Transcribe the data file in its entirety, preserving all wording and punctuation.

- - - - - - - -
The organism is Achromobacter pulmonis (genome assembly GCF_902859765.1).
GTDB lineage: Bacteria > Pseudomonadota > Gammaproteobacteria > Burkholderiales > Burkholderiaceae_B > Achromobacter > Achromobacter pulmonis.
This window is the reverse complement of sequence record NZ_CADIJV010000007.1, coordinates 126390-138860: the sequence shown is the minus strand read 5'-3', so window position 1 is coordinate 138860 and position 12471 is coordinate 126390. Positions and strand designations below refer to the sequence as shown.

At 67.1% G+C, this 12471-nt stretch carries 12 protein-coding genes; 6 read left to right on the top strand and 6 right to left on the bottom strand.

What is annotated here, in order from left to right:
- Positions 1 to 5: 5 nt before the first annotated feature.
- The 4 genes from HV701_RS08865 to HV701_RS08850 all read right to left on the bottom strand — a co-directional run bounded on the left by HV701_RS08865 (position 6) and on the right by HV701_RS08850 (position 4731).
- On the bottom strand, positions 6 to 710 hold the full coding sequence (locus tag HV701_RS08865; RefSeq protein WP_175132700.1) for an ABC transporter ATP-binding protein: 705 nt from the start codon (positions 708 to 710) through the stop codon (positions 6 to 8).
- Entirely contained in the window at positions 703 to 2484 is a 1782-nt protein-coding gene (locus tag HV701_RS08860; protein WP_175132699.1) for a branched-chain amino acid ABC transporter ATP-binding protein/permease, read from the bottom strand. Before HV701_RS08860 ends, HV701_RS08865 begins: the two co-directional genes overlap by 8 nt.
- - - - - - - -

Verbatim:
The organism is Achromobacter pulmonis (genome assembly GCF_902859765.1).
GTDB lineage: Bacteria > Pseudomonadota > Gammaproteobacteria > Burkholderiales > Burkholderiaceae_B > Achromobacter > Achromobacter pulmonis.
This window is the reverse complement of sequence record NZ_CADIJV010000007.1, coordinates 126390-138860: the sequence shown is the minus strand read 5'-3', so window position 1 is coordinate 138860 and position 12471 is coordinate 126390. Positions and strand designations below refer to the sequence as shown.

At 67.1% G+C, this 12471-nt stretch carries 12 protein-coding genes; 6 read left to right on the top strand and 6 right to left on the bottom strand.

What is annotated here, in order from left to right:
- Positions 1 to 5: 5 nt before the first annotated feature.
- The 4 genes from HV701_RS08865 to HV701_RS08850 all read right to left on the bottom strand — a co-directional run bounded on the left by HV701_RS08865 (position 6) and on the right by HV701_RS08850 (position 4731).
- On the bottom strand, positions 6 to 710 hold the full coding sequence (locus tag HV701_RS08865; RefSeq protein WP_175132700.1) for an ABC transporter ATP-binding protein: 705 nt from the start codon (positions 708 to 710) through the stop codon (positions 6 to 8).
- Entirely contained in the window at positions 703 to 2484 is a 1782-nt protein-coding gene (locus tag HV701_RS08860; protein WP_175132699.1) for a branched-chain amino acid ABC transporter ATP-binding protein/permease, read from the bottom strand. Before HV701_RS08860 ends, HV701_RS08865 begins: the two co-directional genes overlap by 8 nt.